Ochappan is the pseudonym of Henk, from Belgium. An ace photographer - not interested in taking snapshots of our temples or our celebrations. Instead he likes to capture the dynamic lives of people on the roads and at their homes. He is an avid visitor of Madurai for the past two decades. Comes during our winter months, roams around the rural Madurai photo-capturing lively and lovely colour-filled scenes of our lives. Scanning his photographs will tell more than a book could tell on our culture. He likes Madurai and its people so much that he chose the Dravidian name, Ochappan, whom he befriended in his first visit. All his photos are known in this name rather than in his own name! The name Ochappan has been immortalised by him on a very high artistic pedestal through his photographs in the internet.
Last week we had a chit chat. Talked about our countries and he projected the major difference between our two cultures. He detailed how they were more linguistic than us and protected their personal lingual entity and showed their love for their mother tongue. On the contrast we have been keeping Tamil in a high ivory pedestal with lovely adulations … as கன்னித் தமிழ் .. தெய்வத் தமிழ் ... தமிழன்னை .. etc .. etc. But he questions whether we do the right thing to our mother tongue.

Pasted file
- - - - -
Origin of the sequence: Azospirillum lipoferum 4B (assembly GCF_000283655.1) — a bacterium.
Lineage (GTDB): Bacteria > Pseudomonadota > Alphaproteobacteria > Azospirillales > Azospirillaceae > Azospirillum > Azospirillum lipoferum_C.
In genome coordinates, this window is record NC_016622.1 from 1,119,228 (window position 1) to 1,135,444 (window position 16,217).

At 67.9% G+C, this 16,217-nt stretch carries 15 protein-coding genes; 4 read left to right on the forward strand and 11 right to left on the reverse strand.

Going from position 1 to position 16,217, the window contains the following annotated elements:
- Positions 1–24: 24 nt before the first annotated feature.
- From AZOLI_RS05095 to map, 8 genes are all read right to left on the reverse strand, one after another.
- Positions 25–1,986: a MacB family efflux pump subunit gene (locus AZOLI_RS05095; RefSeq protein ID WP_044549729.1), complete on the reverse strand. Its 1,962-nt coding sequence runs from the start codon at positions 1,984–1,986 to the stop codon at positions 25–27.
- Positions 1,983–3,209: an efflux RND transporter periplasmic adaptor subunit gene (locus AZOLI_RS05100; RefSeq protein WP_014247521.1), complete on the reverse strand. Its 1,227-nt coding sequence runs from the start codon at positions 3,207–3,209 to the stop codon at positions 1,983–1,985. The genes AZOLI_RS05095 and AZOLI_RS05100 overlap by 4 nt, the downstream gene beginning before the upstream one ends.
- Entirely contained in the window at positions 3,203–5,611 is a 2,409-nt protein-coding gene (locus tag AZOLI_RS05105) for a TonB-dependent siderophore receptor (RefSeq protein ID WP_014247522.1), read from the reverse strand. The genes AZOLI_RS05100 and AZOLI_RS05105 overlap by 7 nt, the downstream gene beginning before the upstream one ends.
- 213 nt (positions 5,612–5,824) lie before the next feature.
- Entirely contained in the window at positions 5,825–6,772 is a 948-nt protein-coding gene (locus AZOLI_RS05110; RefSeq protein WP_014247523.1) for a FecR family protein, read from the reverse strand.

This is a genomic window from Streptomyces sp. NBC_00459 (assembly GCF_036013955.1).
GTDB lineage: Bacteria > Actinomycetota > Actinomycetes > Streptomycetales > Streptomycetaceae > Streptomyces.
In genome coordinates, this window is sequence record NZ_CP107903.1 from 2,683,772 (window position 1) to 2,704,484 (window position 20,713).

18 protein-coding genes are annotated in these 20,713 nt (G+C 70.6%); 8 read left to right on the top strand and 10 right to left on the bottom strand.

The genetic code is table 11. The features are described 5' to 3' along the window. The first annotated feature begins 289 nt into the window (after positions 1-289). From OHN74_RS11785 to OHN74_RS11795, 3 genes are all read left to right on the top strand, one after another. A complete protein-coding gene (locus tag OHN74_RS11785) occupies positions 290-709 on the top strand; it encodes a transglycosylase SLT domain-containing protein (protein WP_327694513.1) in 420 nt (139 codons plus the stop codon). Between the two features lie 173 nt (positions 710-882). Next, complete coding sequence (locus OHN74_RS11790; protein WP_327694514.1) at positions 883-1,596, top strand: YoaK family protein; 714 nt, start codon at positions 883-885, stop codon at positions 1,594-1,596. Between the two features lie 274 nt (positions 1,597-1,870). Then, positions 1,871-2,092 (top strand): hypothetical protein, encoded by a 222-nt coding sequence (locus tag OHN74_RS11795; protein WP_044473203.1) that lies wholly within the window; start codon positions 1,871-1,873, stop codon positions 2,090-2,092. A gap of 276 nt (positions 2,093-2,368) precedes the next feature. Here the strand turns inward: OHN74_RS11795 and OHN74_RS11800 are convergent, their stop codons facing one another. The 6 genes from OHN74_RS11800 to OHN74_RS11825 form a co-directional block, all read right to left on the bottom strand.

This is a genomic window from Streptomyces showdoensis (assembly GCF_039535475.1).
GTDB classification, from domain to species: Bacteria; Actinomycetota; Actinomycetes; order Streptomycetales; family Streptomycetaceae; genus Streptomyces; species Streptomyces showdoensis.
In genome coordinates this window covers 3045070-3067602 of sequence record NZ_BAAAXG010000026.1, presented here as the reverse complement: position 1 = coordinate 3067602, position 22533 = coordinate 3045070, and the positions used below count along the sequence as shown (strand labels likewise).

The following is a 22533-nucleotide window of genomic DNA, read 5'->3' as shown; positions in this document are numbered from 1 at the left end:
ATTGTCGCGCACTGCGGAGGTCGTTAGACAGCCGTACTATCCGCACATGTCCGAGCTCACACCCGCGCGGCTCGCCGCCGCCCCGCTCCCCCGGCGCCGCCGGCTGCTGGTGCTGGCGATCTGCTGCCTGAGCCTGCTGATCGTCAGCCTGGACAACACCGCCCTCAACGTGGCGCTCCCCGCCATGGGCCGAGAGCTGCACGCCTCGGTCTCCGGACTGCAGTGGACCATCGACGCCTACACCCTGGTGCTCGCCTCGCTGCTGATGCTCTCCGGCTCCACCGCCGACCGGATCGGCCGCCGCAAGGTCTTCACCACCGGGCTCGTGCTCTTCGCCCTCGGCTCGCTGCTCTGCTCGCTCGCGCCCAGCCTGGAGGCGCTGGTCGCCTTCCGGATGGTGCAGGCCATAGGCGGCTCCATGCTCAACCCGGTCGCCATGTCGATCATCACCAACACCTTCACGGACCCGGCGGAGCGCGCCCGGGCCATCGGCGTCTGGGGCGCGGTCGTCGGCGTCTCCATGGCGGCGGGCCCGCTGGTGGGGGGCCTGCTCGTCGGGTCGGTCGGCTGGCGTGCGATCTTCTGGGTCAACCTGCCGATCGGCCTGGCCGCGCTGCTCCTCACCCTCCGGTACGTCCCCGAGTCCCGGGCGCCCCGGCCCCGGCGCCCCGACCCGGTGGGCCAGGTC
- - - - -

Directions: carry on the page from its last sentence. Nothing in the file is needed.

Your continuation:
Following are the questions raised by Henk / Ochappan to everyTamilian:
The Sint-Lievens College was founded in 1930 for the insight and the deployment of Lieven Gevaert (Afga-Gevaert), an industrialist with an eye for social and Flemish needs for Dutch school education. The pride of your own mother-tongue, Dutch was the key for the revival of the Flemish culture, dominated for years by French invasions and domination, which chased away very famous Dutch writers from Antwerp (Belgium) to the Netherlands. Nowadays Flanders grew out to a strong region at the top of world technology, proud leaving behind the French hegemony.
Remarkable reverse evolution happens in Tamil Nadu, people are dominated by the foreign language, English. It is considered English-speaking ones are the elite of Tamil society. Many such are not able anymore to read or write their own mother-tongue Tamil, making them foreigners in their own land, alienated from their own culture, looking down on their origin and the common Tamilians as lower caste, copying the English, and exploiting other non-English-speaking Tamils in a worse way. They can't be called proud Tamilians anymore as they chose to reject all Tamil values and its tradition and culture, not aware that they lost their personal-identity. They may praise themselves lucky for the tolerance of the majority Tamils.
Only the Tamil government can preserve their culture by making Tamil a compulsory medium of education. Tamil is one of the oldest languages and still remains as a spoken classical language, with its great Tamil culture, traditions and great jewels of Tamil literature. The more languages you know the more cultures you understand. But you have an identity only when you master your own mother-tongue. A proud Tamil should know his language and his culture.